The UK is leaving the EU which means there could be some important changes coming for UK citizens travelling to Europe. Here’s a quick traveller check-list, but please read on for more detailed information.
- Check your passport is valid for travel
- Get travel insurance that provides health cover in Europe
- Check you have the right driving documents
- Arrange pet travel with your vet at least 4 months before travel
Have you checked your passport?
The FCO advise that UK travellers can continue to travel to the EU after 31st of January exactly as they do now until at least the end of December 2020. Before travelling, make sure you check your passport is still valid.
According to gov.uk, it can take around 3 weeks to get a new passport, but it could take longer at busy times or if they need more information from you. If you need a new passport urgently, remember there are various fast-track options available, but they are more expensive.
Check out the latest guidance on this gov.uk page.
Will flights to and from the UK be affected?
After Brexit, flights are expected to run as normal. This means:
- Airport security procedures will not change for direct flights to and from the UK
- There should be no delays at airport security if you change flights in EU airports
However, as always, please check with the company you’re travelling with for any possible delays or disruption before you leave.
For the latest updates and guidance, please check gov.uk.
Are there any changes to passenger rights?
The UK Government has guaranteed that for passengers flying out of the UK, there will be no change. EU passenger rights will remain the same as they’ll be carried over into UK law straight after our exit from the EU.
- Travellers who are not allowed to board, are delayed, or face cancellations are still given the same assistance and compensation that they would be today – the Civil Aviation Authority (CAA) has more information on this
- Travellers with mobility issues will still be given the same assistance from airports and airlines that they are given today
- If a travel provider becomes insolvent, UK consumer protection laws would still apply – the CAA has more on this too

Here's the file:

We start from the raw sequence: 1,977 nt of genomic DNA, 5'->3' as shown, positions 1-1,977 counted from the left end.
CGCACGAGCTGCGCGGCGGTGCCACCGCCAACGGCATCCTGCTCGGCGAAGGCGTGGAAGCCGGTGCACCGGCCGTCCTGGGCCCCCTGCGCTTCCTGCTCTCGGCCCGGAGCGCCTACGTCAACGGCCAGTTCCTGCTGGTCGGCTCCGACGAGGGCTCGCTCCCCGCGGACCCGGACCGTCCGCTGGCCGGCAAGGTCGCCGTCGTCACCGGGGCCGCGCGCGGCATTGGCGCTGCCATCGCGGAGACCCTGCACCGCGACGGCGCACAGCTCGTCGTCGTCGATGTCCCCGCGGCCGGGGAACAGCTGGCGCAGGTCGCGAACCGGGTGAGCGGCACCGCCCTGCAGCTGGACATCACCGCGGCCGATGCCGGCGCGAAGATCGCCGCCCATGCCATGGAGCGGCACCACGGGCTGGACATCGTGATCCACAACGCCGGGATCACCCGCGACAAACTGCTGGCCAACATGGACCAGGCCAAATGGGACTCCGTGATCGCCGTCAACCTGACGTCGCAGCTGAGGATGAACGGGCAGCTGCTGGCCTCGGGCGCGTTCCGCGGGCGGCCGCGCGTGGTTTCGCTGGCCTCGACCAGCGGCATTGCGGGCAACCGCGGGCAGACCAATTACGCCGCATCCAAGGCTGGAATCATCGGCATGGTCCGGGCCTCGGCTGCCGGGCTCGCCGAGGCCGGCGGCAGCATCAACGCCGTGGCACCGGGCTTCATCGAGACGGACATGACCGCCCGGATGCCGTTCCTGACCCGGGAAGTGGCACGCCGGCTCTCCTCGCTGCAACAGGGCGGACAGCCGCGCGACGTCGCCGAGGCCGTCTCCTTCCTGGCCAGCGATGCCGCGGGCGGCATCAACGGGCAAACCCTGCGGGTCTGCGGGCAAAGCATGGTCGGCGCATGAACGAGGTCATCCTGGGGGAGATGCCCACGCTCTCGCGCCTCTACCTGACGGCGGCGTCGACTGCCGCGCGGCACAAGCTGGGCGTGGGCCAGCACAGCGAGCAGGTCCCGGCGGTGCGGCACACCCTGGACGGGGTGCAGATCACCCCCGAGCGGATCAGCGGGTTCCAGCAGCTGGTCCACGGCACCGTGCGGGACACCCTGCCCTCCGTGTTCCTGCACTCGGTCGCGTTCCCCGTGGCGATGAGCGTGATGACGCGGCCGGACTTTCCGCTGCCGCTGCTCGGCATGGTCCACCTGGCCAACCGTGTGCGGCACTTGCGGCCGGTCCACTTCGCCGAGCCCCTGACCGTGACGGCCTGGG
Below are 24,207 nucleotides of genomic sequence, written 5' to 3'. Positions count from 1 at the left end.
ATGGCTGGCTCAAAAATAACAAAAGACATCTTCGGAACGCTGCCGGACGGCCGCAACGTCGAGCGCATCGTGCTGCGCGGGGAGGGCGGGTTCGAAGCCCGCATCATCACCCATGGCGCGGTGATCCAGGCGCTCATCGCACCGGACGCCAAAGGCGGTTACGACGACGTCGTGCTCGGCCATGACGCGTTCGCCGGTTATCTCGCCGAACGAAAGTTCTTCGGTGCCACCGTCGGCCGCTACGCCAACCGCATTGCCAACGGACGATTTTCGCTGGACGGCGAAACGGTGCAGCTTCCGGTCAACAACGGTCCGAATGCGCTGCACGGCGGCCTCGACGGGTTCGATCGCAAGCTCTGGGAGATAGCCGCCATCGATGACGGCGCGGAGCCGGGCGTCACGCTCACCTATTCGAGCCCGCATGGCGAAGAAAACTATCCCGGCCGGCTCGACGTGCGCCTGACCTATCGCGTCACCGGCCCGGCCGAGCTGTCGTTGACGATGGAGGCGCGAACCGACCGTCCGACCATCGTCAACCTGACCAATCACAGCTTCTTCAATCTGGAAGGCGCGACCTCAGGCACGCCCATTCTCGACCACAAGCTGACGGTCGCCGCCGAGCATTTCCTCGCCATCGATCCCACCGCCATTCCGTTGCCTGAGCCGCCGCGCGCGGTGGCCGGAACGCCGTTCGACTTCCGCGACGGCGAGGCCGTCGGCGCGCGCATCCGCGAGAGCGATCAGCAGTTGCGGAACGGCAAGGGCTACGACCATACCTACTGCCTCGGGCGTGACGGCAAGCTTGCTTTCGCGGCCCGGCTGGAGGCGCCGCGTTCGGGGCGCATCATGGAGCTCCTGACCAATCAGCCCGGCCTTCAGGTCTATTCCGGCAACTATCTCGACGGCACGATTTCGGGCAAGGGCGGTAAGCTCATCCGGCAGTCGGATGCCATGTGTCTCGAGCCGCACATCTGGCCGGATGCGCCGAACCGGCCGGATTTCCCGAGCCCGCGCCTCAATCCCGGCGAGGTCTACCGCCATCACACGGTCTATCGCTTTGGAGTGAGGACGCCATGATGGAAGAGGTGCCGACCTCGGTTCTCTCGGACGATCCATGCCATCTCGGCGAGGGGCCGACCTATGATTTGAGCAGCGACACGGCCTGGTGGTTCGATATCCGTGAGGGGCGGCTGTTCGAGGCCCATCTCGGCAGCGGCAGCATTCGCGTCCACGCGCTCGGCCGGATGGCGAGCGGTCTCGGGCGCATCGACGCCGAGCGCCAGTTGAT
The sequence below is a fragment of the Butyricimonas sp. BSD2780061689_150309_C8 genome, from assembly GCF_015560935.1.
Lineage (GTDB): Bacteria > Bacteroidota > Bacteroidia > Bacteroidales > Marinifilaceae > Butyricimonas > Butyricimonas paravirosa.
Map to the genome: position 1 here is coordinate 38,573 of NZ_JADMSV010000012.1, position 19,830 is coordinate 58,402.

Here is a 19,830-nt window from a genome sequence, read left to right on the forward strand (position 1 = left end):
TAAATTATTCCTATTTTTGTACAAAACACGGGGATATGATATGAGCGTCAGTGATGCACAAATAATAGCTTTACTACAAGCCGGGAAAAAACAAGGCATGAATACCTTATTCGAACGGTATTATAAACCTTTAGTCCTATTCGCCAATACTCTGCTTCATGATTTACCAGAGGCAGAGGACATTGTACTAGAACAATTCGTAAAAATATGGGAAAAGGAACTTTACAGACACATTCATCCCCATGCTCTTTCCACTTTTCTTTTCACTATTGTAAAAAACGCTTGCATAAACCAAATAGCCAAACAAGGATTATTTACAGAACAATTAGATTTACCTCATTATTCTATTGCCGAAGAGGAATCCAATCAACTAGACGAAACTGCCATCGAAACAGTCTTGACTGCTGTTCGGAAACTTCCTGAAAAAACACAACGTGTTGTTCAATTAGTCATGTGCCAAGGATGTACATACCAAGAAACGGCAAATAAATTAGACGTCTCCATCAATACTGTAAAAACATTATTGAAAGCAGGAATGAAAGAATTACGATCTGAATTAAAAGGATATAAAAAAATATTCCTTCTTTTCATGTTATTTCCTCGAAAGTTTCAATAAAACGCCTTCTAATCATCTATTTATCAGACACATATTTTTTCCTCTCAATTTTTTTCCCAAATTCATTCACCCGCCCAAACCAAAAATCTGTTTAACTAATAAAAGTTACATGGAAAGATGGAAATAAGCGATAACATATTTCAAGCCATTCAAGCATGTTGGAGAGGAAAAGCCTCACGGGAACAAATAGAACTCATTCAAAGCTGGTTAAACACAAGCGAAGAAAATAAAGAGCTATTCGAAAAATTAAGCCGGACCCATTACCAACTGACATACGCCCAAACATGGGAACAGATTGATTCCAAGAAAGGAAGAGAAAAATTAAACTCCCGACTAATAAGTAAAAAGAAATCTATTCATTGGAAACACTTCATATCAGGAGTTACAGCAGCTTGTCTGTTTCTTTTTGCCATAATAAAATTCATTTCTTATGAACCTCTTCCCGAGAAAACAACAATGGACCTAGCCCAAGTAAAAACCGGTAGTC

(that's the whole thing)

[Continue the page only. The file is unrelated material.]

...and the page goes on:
Will you need a new driving licence?
After Brexit, your UK driving licence may not be valid when driving in the EU. In some countries, you’ll need to apply for an International Driving Permit (IDP).
An IDP is a special licence that you’d carry along with your normal driving licence, permitting you to drive in the EU. There are different types of IDP, depending on which country you’ll be driving in. If you are taking your own vehicle, you will also need a Green Card from your insurer and a GB sticker displayed on your vehicle.
Before travelling or picking up your hire car in the EU, please check the most up to date information on gov.uk and read the terms and conditions of the hire car company you’ve used.
For the latest information and guidance about vehicle insurance including Green Cards, please read this gov.uk page.
Will the European Health Insurance Card (EHIC) still be valid?
Your European Health Insurance Card may not be valid after Brexit. You should always make sure that you have appropriate travel insurance with healthcare cover before you go abroad. Please check this gov.uk page for more detailed information.
When taking out a travel insurance policy, you should check the following:
- That you have the right policy for your needs
- The level of healthcare cover it includes
- The travel disruption cover it provides
- The terms and conditions
- If it covers all destinations and activities
Will mobile phone roaming charges increase?
After Brexit, there will be no guarantees of free mobile roaming throughout the EU, Iceland, Liechtenstein and Norway. Please check with your mobile phone operator to know what roaming charges you may be subject to after Brexit.
For the latest information, please check this gov.uk page on mobile roaming.
What about travelling by train?
The rights for UK passengers on both domestic and cross-border rail services will not change when we leave the EU.
Arrangements for cross-border services would depend on agreements that the UK negotiates. Passengers using cross-border services must ensure that their insurance and ticket terms cover possible disruption.
Be sure to check the latest rail guidance on gov.uk.
What about travelling with pets?
After Brexit, the UK would become a third country in the EU Pet Travel Scheme. This means that pets would still be able to travel, but the documents and health checks required will change.
If you want your pet to come with you, you should contact your vet at least 4 months before your trip starts.
Check this gov.uk page for the latest updates.
Want to know more? Please read the official guidance from the UK Government and always remember to carefully read the terms and conditions of the company you’re travelling with.